Institute for War and Peace Reporting | Giving Voice, Driving Change

New Rebel Group Pursued

Army hunts down group of militants, stoking fears of a new insurgency.
By Bill Oketch

The Ugandan authorities say they fear a new rebel group has been formed that may turn out to be as dangerous as the Lord’s Resistance Army, LRA, which ended a 20-year war in the northern Uganda just two years ago.

The LRA left the region in 2006 when peace talks began, and is now based in the remote north-eastern Democratic Republic of Congo, DRC, where it has conducted raids on local villages and forced thousands to flee.

While the extent of the threat is unclear, some fear that such an LRA-like group that is armed and organised could set off more fighting due to growing discontent with floundering redevelopment efforts in northern Uganda.

“We think the [new] rebels are preparing to fight for the same cause that Kony did,” said Kenneth Ojoro, a local leader of the ethnic Lango community in northern Uganda.

The LRA claimed to be fighting the government of Yoweri Museveni, who took power in Uganda in 1986 by overthrowing the government of Tito Okello. The LRA was formed in 1986 of scattered opposition to Museveni.

The new rebel faction appears to be camped in Uganda’s popular Murchison Falls Park, where it has reportedly training recruits, according to Masindi district officials.

“Yes it is true that a new rebel group is emerging in Murchison Falls Park,” Resident District Commissioner Mugisha Muhoozi told IWPR.

The emergence of a new rebel force has provoked a response from the military. Army spokesman Major Paddy Ankunda confirmed that it has been heavily deployed in the park to hunt them down.

“There is nothing to worry about. We shall look for them,” he said. “We don’t want [people] to lose hope in their country. What we want now is peace and development in the region.”

Some Masindi residents, still living in refugee camps built during the war with the LRA, claim the new rebel group may be linked to Peter Karim, a Ugandan army commander who once operated in Uganda’s West Nile region.

But according to Ankunda, Karim denies any involvement.

After the Ugandan army officially withdrew from the eastern Congo in 2003, Karim was active in the Ituri area of eastern DRC, and has been affiliated with the notorious Front des Nationalistes et Intégrationnistes, FNI, a Lendu militia headed by Colonel Mathieu Ngudjolo.

Ngudjolo and another Congolese rebel leader Germain Katanga are awaiting prosecution by the International Criminal Court, ICC, in The Hague for an alleged joint attack on the Ituri village of Bogoro, by their respective militias, the FNI and the Patriotic Resistance Force, FRPI, February 24, 2003.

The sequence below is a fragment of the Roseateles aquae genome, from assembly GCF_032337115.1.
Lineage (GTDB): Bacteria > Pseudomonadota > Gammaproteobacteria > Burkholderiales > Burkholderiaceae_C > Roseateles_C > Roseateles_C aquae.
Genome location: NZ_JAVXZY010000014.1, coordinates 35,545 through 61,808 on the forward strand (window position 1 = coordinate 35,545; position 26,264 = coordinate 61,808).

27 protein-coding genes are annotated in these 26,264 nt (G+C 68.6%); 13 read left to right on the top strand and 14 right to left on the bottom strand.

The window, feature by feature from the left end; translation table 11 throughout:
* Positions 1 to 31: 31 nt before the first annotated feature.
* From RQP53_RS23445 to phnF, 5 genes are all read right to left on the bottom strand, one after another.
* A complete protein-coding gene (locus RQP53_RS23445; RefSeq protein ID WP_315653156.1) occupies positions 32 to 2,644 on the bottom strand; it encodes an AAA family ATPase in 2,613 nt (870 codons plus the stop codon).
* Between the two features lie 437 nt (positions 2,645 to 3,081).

A 2006 United Nations report on the exploitation of natural resources in DRC identified Karim as “one of the chief perpetrators”, and said he routinely exchanged timber and coffee arms and ammunition. The report also identified him as a former Ugandan soldier and timber contractor in Paidha, a Ugandan town on the Congolese border.

In March 2007, reports surfaced that Karim had agreed to the surrender of 170 of his troops, who including numerous children, to UN peacekeepers in the Ituri region, claiming that he wanted peace.

In November the same year, and amidst much fanfare, Karim and other rebel leaders were flown to Kinshasa where they accepted positions in the Congolese army. Karim remains there.

Meanwhile, a dozen people alleged to have collaborated with the new rebels, including several local government officials in Masindi district, have been arrested.

The suspects were apprehended and have been jailed at the Masindi Central Police station, said District Police Commander Alex Trabaze.

The deputy resident commissioner in Masindi, Jack Odur, told IWPR that the arrests led to the recovery of some military hardware.

“We have recovered 110 grenades and 54 AK-47 guns in the park’s vast forest,” said Odur. “We hope with the latest development, the rebels will have no arms to destabilise the region.”

The recent arrests and deployment of Ugandan military forces to the area have local residents worried. Some refugees are now refusing to return to their villages, fearing an outbreak of war.

“I will not abandon the camp if the government fails to control the rebel movement,” said Quinto Apeto, a resident of Nyakatabu internal refugee camp near Masindi. “We are tired of witnessing the deaths of our beloved relatives.

“Many of our people who fled the LRA war fear that they will be attacked…if they abandon the camp and return home.

“We shall continue living a useless life in the camp as long as the government fails to uproot all the rebels destabilising northern Uganda.”

Bill Oketch is an IWPR-trained reporter.

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